Dresden’s Frauenkirche: Baroque splendor

By Tracy A. Burns

dresden-frauenkircheOn February 13, 1945, the bewitching, Baroque Protestant Frauenkirche was bombed in an air raid and reduced to ruins. The rubble would remain in the center of Dresden, the capital of the state of Saxony, for some 45 years. The church nicknamed the Stone Bell for its 96-meter high dome would not be consecrated again until 2005.

Romanesque beginnings and Baroque glory

A Romanesque church hailing from the 11th century originally stood on the site of today’s Frauenkirche. Because it was too small for the congregation, the church was demolished in 1727. Built from 1726 to 1743, during the reigns of Electors of Saxony, Kings of Poland and Grand Dukes of Lithuania August III the Strong and his son August III of Poland, a German Reformation Baroque architectural gem took its place. Renowned city architect George Bahr designed it so that the altar, pulpit, and baptismal font were in the center, visible to the worshippers.  Completed in 1738 after six years of work, the celebratory main altar recounted a scene of the tormented Christ on the Mount of Olives. An angel fluttered down from a cloud between golden beams.

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Bach and Wagner

The extravagant organ, created by Gottfried Silbermann, was finished in 1736. That year Johann Sebastian Bach gave a concert in the church crowned with a huge, exquisitely painted dome that was supported by eight pillars.  The Frauenkirche even inspired composer Richard Wagner to write “The Love Feast of the Apostles” and music for the opera “Parsifal.”

Surviving catastrophes

Tragedy struck the church during the Seven Years’ War (1756-1763), when Dresden capitulated to the Prussians. Johann Wolfgang von Goethe watched from its tower roof as cannonballs were flung at the church. Still, the church remained intact. Even when revolutionaries rioted in May of 1849, the Frauenkirche was not destroyed. The high tower dominated the Dresden cityscape for over 200 years. The place of worship in the city called “Florence on the Elbe” appeared to be indestructible.

Reduced to ruins

fresden-frauenkircheThen came the air raid of February 13, 1945. Some 650,0000 bombs were dropped on the city which was reduced to ruins. The church held out for two days, collapsing on February 15. The 300 people who had gathered in the crypt for safety managed to get out before the church crumbled into 22,000 square meters of rubble. However, the remains of the two walls remained intact, and the altar was only damaged, not destroyed.  The heads of the angels on the altar survived, though they were darkened by the fire. The bronze statue of Martin Luther, a key figure in the 16th century Reformation, was not smashed to bits, either. It stands in front of the church and hails from 1885.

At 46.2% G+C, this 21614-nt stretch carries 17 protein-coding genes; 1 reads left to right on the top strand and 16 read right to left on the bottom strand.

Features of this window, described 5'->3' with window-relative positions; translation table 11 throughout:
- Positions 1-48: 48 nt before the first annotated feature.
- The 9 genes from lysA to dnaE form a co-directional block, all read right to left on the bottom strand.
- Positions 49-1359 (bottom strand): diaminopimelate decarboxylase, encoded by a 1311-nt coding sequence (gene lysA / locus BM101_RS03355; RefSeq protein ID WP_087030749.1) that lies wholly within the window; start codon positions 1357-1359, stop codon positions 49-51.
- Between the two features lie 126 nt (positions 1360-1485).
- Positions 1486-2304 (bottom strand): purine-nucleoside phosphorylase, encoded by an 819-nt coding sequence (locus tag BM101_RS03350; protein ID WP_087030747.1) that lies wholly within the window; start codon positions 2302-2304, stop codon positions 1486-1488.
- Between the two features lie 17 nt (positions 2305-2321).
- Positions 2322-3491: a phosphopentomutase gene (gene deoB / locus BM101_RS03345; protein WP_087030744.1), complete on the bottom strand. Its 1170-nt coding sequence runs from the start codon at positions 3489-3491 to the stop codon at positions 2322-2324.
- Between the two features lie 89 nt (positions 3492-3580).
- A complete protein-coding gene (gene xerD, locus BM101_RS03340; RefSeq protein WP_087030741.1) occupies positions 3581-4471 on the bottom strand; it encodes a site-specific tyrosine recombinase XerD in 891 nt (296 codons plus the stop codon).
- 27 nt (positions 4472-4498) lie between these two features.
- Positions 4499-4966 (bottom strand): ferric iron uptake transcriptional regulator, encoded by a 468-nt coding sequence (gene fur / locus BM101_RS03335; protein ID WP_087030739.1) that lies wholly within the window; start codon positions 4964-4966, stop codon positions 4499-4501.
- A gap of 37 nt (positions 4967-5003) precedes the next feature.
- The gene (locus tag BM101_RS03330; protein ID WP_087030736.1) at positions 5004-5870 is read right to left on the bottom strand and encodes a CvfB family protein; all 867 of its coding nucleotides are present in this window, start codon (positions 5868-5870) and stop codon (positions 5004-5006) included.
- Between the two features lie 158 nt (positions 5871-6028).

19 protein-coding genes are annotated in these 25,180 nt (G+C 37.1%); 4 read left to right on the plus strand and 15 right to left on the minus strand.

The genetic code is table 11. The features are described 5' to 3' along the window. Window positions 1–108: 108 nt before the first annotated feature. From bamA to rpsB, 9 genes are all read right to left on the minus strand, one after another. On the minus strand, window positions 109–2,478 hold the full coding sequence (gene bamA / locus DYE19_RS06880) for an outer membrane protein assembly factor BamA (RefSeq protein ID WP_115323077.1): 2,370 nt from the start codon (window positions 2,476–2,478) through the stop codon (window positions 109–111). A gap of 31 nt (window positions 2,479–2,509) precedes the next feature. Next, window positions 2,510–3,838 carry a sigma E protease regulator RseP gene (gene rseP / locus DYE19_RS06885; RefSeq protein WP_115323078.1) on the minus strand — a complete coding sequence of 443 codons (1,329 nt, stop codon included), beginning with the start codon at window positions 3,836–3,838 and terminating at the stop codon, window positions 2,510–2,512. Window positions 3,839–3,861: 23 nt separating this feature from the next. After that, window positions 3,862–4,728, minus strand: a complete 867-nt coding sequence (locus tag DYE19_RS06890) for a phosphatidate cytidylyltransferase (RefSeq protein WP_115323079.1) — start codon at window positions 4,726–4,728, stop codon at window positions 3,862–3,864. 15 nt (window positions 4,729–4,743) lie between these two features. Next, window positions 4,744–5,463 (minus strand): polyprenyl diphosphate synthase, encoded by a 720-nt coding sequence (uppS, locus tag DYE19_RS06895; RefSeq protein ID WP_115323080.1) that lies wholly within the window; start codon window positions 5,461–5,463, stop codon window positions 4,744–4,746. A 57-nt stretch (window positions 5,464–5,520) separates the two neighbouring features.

After World War II

After the war the Soviets thwarted any plans to reconstruct the Frauenkirche, and it lay in ruins for some 45 years.  A memorial promoting reconciliation and hope in the form of wild roses was located on the site. Nonviolent demonstrations against the East German regime took place amidst the rubble that once sparkled with Baroque splendor.

The reconstruction

After Communism collapsed in 1989, extensive fundraising and generous donations from Dresdner Bank financed the reconstruction that cost about 180 million euros.  The rebuilding that began in 1993 was carried out with a fusion of original fragments of the church and advanced technology. Approximately 3,800 stones were saved from the rubble and used in the reconstruction. About 2,000 pieces of the original main altar are present in the restored relic, too. The builders had to rely on memories of former churchgoers and old photos plus construction drawings to make the church look as authentic as possible.  The new golden cross and orb were made by Alan Smith, whose father had been one of the pilots that dropped bombs on the city in 1945. A replica of the 18th-century Silbermann organ was forged by Daniel Kern in 2005 and features 4,876 pipes.

The rebuilding from 1994 to 2005

The first stone was laid in May of 1994. The Frauenkirche opened its doors again in October of 2005. The remains of the original cross stand in the new church, reminding worshippers of both the tragedy and the long-awaited resurrection of the holy place. The exterior includes dark and light sandstone – the darker pieces are the originals tinged by the fire. The grave of George Bahr was also rebuilt.

The result of the restoration

dresden-frauenkircheThe result of the reconstruction efforts is astoundingly Baroque with a festive and lively flair. Take a look at some details. Peer closely at the rendition of Christ in agony on the main altar. The halo above the altar screams Baroque, and ornate pilasters are decorated with sunflowers under the cornice of the church. Fluted columns feature sheaves, corn, and grapes that symbolize the holy use of bread and wine. A delicate angel clad in seemingly fluttering, white drapery with a trombone decorates the organ. The four evangelists appear on the richly painted inner dome that is dynamic and vivacious. Check out the exquisite dormer windows and gables, too. The decorative painting in the galleries is also lively and cheerful. Yet there is also a certain sense of elegant simplicity to the grandeur.

Admirers flock to the Frauenkirche

During the first three years after the completion of the new church, some 7 million people admired the church. In 2009 US President Barack Obama visited the Frauenkirche after a meeting with Chancellor of Germany Angela Merkel in the Green Vault of the Royal Palace.

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